4 Parts for the Citroen gearboxes on early cars are getting rare
and they need to be treated with respect. Later Renault-derived
‘boxes are stronger and parts plentiful.
5 Steering racks on pre-power assisted cars are weak and wear
out: watch for slop and play in the steering. They can also be
damaged if not fitted by experts so check even if replaced recently.
6 S1 and S2 cars use the driveshafts as top link at the rear so
wear out their universal joints and wheel bearings quickly —
look out for slop and noise from the back end.
7 Underbonnet heat can be a problem with S1/S2, causing fluids
to boil and failure of ancillaries such as master cylinders and
8 It’s a supercar and so not a DIY proposition. Buying from
a specialist is recommended: if buying privately get an expert
to check it over; a bad one will be cripplingly expensive to put
‘Silver Car’ concept, based on Europa chassis,
displayed on Giugiario’s Ital Design stand at Turin
Motor Show in November.
1975 Completed car displayed at Paris Motor
1976 Type 79 Esprit goes into production.
1978 Esprit S2 launched with Speedline
alloys, new front spoiler, improved rear suspension and
redesigned engine cover. Esprit JPS (above) arrives in October,
limited run of 100 black and gold cars celebrating success
of the Type 79 F1 car.
1980 Type 912 2.2-litre engine (with new
camshafts and re-jetted twin-choke carburettors) added to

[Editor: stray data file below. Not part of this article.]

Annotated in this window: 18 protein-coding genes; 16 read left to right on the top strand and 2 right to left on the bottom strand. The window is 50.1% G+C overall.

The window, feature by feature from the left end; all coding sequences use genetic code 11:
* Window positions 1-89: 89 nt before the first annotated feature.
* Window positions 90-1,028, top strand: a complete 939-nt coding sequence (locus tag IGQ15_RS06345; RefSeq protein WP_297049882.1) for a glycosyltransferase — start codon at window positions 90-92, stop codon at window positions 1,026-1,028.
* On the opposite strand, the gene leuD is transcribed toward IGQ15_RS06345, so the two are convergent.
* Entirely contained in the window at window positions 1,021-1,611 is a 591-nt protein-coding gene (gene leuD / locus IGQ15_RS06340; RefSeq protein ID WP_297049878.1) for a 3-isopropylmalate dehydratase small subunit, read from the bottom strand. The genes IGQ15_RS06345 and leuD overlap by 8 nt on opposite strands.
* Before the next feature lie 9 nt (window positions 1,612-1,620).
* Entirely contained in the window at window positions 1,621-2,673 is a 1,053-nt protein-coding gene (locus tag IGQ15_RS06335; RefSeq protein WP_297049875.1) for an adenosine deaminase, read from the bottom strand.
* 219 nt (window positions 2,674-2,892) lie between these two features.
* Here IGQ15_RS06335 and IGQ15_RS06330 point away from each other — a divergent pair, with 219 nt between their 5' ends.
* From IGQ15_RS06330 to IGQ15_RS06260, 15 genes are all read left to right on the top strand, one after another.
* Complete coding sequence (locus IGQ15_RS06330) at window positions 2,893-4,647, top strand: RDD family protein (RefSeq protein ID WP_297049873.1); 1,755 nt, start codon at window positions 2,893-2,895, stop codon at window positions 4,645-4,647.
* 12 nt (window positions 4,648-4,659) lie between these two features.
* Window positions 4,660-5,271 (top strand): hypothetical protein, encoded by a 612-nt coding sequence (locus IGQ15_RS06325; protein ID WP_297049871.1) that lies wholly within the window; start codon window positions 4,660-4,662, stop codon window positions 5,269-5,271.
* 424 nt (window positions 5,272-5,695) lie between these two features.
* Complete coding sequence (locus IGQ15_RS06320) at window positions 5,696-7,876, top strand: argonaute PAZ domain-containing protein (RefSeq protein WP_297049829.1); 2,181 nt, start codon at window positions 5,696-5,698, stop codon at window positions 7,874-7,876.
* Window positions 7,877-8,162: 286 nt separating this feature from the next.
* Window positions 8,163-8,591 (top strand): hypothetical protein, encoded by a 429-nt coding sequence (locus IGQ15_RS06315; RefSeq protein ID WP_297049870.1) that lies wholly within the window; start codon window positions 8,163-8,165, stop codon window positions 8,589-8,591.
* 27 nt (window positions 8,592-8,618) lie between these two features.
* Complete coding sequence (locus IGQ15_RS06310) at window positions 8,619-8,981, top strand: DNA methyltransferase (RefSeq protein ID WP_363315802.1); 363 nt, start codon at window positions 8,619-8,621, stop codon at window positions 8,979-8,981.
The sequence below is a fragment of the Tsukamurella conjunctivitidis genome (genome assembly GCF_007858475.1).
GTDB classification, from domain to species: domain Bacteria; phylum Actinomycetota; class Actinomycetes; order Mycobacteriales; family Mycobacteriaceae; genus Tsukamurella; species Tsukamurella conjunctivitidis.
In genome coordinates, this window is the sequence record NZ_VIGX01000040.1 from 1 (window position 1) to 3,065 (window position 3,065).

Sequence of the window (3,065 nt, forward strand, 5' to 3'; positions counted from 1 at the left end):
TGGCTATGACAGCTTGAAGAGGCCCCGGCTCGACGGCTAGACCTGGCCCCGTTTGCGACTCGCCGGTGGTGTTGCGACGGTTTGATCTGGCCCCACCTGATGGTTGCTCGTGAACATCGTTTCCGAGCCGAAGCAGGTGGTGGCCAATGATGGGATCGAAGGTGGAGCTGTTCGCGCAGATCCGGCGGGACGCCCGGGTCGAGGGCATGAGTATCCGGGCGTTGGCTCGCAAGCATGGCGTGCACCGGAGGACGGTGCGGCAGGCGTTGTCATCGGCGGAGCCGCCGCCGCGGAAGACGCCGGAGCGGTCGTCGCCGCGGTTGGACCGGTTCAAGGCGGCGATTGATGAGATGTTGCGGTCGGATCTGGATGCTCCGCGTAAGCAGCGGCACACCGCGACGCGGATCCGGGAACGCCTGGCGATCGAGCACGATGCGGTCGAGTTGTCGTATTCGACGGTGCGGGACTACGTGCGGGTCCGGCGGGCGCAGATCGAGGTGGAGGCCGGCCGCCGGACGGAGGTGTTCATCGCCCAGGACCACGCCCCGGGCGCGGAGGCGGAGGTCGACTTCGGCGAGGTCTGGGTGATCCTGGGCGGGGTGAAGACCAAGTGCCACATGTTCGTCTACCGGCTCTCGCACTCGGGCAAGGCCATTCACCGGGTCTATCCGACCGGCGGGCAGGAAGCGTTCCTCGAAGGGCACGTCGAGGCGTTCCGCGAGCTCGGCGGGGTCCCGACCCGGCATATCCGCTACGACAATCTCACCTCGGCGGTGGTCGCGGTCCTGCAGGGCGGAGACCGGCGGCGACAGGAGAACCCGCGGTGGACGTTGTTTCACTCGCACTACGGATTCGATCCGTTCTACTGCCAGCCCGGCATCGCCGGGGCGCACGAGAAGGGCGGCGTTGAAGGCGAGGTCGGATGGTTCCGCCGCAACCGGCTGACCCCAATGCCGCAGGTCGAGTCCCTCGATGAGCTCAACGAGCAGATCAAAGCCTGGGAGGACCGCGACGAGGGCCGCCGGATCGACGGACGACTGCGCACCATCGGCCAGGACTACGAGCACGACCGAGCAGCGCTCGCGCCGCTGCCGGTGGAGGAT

create Esprit S2.2, followed by 210bhp Type 82 Turbo Esprit
with aerodynamic aids and revised chassis, first 100 cars
in blue, red and silver livery of F1 sponsor Essex Petroleum.
1981 Type 85 Esprit S3 arrives as cheaper
base model, retaining 2.2 engine.
1982 Prototype active suspension Esprit
1987 High compression 215bhp Turbo Esprit
hc introduced as last Giugiaro car (second photo down).
Peter Stevens-styled update follows in October as Esprit
NA (normally aspirated) and Esprit Turbo.
1988 Limited run of 40 pearlescent white
Esprit Turbos to mark Lotus’ 40th anniversary.
1989 Esprit SE with 264bhp, fastest Lotus
to date with a top speed of 163mph.
1990 Esprit enters USA SCCA Race Series, finishing second
overall and spawning 20 X180R replicas for the US market.
1991 Esprit SE ‘High Wing’
launched at British Motor Show in October.
1992 Dramatic Esprit Sport 300 revealed at British Motor
Show, developed from X180R with lightweight body, racing
brakes, optional roll cage and 300bhp.
1993 Lotus enters Le Mans with two Sport
300 racers. Facelifted Esprit S4 arrives with revised bodywork,
by Lotus Design under Julian Thomson, and standard power
1994 Esprit S4s unveiled at the British
1995 Esprit Sport 300 racer enters GT2 category of the global
endurance GT championship.
1996 All-new Esprit V8 arrives at the Geneva
Motor Show in March, powered by twin-turbo, 32-valve, 3.5-litre